Naima Bouteldja - Front-page horror stories of extremist preachers filling the heads of young British Muslims with suicidal thoughts are a crude but effective means of helping to create the environment necessary for authoritarian action. They also help to sell newspapers. So it is that, since the tragic events of July 7th, Fleet Street’s fundamentalists have focused on “mad” Omar Bakri Muhammad, “bad” Abu Qatada and, of course, the tabloid favourite: the one-eyed, hooked-handed Abu Hamza. However, caught in the spotlight are some of the very thinkers Muslims and non-Muslims need to hear.Friday, July 22nd, 2005
Azmi Bishara - Between the self-promotion and consumerist hype of the Live 8 concerts, it is possible to discern some of the features of an albeit unwritten and unsystematically thought out ideology, which places itself at the centre of, rather than against, current global policies. There are no longer evil forces in the world, not even in the context of African poverty, with the exception, of course, of fundamentalist Islamic movements. The London bombings furnished an opportunity to affirm the sense of harmony and complacency within a culture that has rallied to display its solidarity on behalf of the absolutely abstract victim, poor and defenceless Africa, which cannot, in contrast to the culture of terrorism, play anything but the victim. It is important, too, that our demonstrations of universal solidarity in the fight against poverty and disease be heavily spiced with celebrity appearances and performances lest solidarity becomes boring.Friday, July 22nd, 2005
John Pilger - The enemy then was fascism. The enemy then was a great world power, rapacious, with plans of domination, of capturing the world’s natural resources: the oil fields of the Caspian and the Middle east, the mineral riches of Africa. They seemed invincible. The enemy then was also lies. Deceit. News dressed up as propaganda. Appeasement. A large section of the British establishment saw fascism as its friend. Some understood the nature of fascism, and they saw through the lies ands the deceit and the appeasement. They also knew that the true enemy didn’t always wear arm bands, and didn’t always strut, or command great rallies, but were impeccable English gentlemen who supported ruthless power behind a smokescreen of propaganda that appropriated noble concepts like “democracy” and “freedom” and “our way of life” and “our values”.Thursday, July 21st, 2005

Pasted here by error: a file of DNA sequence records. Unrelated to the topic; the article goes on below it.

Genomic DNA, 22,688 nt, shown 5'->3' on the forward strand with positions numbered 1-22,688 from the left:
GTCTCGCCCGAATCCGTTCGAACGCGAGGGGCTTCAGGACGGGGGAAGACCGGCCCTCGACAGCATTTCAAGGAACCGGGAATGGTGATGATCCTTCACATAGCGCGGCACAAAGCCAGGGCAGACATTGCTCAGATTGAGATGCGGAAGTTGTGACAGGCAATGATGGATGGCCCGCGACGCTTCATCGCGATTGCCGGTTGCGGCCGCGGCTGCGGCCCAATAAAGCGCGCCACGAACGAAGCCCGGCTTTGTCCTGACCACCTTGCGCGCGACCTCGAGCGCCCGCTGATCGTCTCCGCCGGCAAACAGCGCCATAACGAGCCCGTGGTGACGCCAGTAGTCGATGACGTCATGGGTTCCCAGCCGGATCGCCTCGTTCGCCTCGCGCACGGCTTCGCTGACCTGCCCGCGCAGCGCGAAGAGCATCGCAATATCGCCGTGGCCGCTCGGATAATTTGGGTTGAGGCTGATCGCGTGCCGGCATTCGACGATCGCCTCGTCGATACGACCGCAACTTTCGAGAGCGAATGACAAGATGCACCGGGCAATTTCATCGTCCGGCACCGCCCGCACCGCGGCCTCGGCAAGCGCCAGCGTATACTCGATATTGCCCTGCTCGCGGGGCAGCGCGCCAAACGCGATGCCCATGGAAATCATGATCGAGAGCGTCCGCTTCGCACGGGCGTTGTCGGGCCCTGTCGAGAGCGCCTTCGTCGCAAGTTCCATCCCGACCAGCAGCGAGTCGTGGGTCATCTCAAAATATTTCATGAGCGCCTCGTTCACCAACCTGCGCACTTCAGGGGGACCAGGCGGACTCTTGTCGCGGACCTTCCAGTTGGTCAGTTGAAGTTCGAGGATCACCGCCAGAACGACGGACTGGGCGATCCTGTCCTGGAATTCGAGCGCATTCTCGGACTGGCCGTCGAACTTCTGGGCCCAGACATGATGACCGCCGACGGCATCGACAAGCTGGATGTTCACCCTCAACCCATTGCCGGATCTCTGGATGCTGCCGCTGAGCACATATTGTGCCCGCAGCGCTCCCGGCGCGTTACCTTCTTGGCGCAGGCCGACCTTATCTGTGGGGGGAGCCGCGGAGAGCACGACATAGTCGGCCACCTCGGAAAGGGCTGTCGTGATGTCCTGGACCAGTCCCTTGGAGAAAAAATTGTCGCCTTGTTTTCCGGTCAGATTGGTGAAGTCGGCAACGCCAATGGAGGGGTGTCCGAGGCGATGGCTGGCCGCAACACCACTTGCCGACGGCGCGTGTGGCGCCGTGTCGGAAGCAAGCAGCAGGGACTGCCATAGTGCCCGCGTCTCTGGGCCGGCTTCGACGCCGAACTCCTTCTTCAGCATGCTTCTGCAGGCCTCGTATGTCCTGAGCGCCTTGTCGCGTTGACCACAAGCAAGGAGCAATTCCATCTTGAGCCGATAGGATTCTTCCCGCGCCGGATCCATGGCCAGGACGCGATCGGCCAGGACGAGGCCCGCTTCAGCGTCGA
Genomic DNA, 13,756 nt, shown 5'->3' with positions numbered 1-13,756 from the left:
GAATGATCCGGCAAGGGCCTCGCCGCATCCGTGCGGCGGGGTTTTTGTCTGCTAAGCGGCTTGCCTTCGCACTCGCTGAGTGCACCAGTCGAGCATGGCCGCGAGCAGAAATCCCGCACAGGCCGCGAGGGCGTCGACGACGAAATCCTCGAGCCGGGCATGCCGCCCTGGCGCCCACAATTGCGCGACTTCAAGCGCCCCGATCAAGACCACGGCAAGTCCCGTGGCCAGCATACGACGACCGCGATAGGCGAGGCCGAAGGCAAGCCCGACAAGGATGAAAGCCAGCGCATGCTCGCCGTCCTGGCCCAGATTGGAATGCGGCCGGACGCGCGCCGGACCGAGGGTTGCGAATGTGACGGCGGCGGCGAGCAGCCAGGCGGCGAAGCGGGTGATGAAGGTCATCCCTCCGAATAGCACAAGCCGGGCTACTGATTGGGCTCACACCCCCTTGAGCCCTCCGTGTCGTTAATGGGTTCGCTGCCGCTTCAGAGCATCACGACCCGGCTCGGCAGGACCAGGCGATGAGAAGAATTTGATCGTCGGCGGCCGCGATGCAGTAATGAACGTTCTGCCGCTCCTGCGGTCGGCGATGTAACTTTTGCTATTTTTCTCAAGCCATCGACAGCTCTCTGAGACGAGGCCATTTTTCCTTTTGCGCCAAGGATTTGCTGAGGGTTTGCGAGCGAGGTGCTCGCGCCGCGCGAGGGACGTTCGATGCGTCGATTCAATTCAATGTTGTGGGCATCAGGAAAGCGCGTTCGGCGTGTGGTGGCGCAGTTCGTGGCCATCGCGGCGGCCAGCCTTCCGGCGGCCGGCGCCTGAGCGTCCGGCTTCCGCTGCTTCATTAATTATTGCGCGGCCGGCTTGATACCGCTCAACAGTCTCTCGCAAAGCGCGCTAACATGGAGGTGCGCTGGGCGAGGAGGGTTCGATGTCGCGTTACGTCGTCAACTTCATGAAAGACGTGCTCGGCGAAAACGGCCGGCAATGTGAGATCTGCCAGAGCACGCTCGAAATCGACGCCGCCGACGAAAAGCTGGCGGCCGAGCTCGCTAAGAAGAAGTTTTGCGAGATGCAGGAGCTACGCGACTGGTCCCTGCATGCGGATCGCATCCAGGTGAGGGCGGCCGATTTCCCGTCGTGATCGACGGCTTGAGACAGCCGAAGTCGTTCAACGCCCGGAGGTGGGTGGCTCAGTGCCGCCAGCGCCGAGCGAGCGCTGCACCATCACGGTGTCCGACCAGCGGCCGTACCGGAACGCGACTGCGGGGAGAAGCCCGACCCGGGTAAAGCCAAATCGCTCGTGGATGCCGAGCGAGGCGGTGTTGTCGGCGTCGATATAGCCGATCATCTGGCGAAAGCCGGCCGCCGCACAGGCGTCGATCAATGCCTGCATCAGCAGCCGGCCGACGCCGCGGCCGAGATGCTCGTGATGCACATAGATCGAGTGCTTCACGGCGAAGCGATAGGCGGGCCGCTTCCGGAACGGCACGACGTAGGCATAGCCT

Mike Whitney - There are only two implements in the imperial tool-chest; fear and deception. Any serious investigation of the London bombings must keep this in mind; fear and deception are the lone forces that animate the administration and move policy. We will never completely know the level of government involvement in the London bombings, nor do we need to. We know that terror serves the greater interests of the state, props up the flagging careers of inept politicians, savages civil liberties, incites violence against minorities, divides society into hostile political encampments and vindicates the war agenda. We also know that Blair’s fear mongering on the attacks has enhanced his standing with the British people and increased his ability to manipulate public opinion.Wednesday, July 20th, 2005
Peter Symonds - If one deleted the names and dates from a description of the Dujail massacre, it could just as easily be the description of an untold number of US military operations in Iraq. A convoy comes under attack, helicopter gunships strafe the neighbouring village or suburb, squads of heavily armed troops kill or detain hundreds of suspected “terrorists”, and the arrested are held in detention centres without trial and tortured. The scale of atrocities in Dujail pales in comparison to the US military’s levelling of Fallujah, but the last thing that the Bush administration wants is to have to defend all of the lies that it used to justify its act of aggression. By insisting that the trial take place in Baghdad, the White House has ensured that the US invasion will never become a courtroom issue.Wednesday, July 20th, 2005